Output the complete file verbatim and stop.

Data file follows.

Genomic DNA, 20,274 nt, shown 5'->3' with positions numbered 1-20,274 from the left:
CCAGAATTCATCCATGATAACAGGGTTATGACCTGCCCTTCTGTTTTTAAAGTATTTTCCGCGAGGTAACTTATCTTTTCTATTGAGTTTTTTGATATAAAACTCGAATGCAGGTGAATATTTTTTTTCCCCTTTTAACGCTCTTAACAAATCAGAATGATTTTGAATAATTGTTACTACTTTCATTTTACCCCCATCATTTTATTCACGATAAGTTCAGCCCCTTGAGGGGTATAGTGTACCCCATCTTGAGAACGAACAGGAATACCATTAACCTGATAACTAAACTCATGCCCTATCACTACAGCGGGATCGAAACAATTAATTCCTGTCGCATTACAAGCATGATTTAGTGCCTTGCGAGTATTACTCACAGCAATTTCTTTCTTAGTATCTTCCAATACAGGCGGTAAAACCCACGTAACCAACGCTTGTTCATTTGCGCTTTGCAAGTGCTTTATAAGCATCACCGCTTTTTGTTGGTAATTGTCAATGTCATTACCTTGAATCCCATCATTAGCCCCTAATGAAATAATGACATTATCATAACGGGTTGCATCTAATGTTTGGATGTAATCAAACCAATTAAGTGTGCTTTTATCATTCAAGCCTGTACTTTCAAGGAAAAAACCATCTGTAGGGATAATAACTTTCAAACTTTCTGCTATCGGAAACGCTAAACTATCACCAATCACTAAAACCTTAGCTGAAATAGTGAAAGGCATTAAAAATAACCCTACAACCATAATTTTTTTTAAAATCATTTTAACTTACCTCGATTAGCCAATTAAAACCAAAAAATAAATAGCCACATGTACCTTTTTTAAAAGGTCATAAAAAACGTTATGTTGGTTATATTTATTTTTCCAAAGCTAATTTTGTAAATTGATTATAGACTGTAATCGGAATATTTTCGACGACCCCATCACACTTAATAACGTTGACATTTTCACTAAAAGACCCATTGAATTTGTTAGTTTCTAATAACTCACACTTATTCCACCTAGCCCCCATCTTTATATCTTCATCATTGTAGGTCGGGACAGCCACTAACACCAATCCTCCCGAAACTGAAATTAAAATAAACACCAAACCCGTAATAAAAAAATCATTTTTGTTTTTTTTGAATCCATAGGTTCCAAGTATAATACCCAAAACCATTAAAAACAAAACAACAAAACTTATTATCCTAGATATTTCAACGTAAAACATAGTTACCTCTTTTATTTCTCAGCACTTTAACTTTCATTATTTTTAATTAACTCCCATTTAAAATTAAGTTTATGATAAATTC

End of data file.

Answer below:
Genomic DNA, 20,274 nt, shown 5'->3' with positions numbered 1-20,274 from the left:
CCAGAATTCATCCATGATAACAGGGTTATGACCTGCCCTTCTGTTTTTAAAGTATTTTCCGCGAGGTAACTTATCTTTTCTATTGAGTTTTTTGATATAAAACTCGAATGCAGGTGAATATTTTTTTTCCCCTTTTAACGCTCTTAACAAATCAGAATGATTTTGAATAATTGTTACTACTTTCATTTTACCCCCATCATTTTATTCACGATAAGTTCAGCCCCTTGAGGGGTATAGTGTACCCCATCTTGAGAACGAACAGGAATACCATTAACCTGATAACTAAACTCATGCCCTATCACTACAGCGGGATCGAAACAATTAATTCCTGTCGCATTACAAGCATGATTTAGTGCCTTGCGAGTATTACTCACAGCAATTTCTTTCTTAGTATCTTCCAATACAGGCGGTAAAACCCACGTAACCAACGCTTGTTCATTTGCGCTTTGCAAGTGCTTTATAAGCATCACCGCTTTTTGTTGGTAATTGTCAATGTCATTACCTTGAATCCCATCATTAGCCCCTAATGAAATAATGACATTATCATAACGGGTTGCATCTAATGTTTGGATGTAATCAAACCAATTAAGTGTGCTTTTATCATTCAAGCCTGTACTTTCAAGGAAAAAACCATCTGTAGGGATAATAACTTTCAAACTTTCTGCTATCGGAAACGCTAAACTATCACCAATCACTAAAACCTTAGCTGAAATAGTGAAAGGCATTAAAAATAACCCTACAACCATAATTTTTTTTAAAATCATTTTAACTTACCTCGATTAGCCAATTAAAACCAAAAAATAAATAGCCACATGTACCTTTTTTAAAAGGTCATAAAAAACGTTATGTTGGTTATATTTATTTTTCCAAAGCTAATTTTGTAAATTGATTATAGACTGTAATCGGAATATTTTCGACGACCCCATCACACTTAATAACGTTGACATTTTCACTAAAAGACCCATTGAATTTGTTAGTTTCTAATAACTCACACTTATTCCACCTAGCCCCCATCTTTATATCTTCATCATTGTAGGTCGGGACAGCCACTAACACCAATCCTCCCGAAACTGAAATTAAAATAAACACCAAACCCGTAATAAAAAAATCATTTTTGTTTTTTTTGAATCCATAGGTTCCAAGTATAATACCCAAAACCATTAAAAACAAAACAACAAAACTTATTATCCTAGATATTTCAACGTAAAACATAGTTACCTCTTTTATTTCTCAGCACTTTAACTTTCATTATTTTTAATTAACTCCCATTTAAAATTAAGTTTATGATAAATTC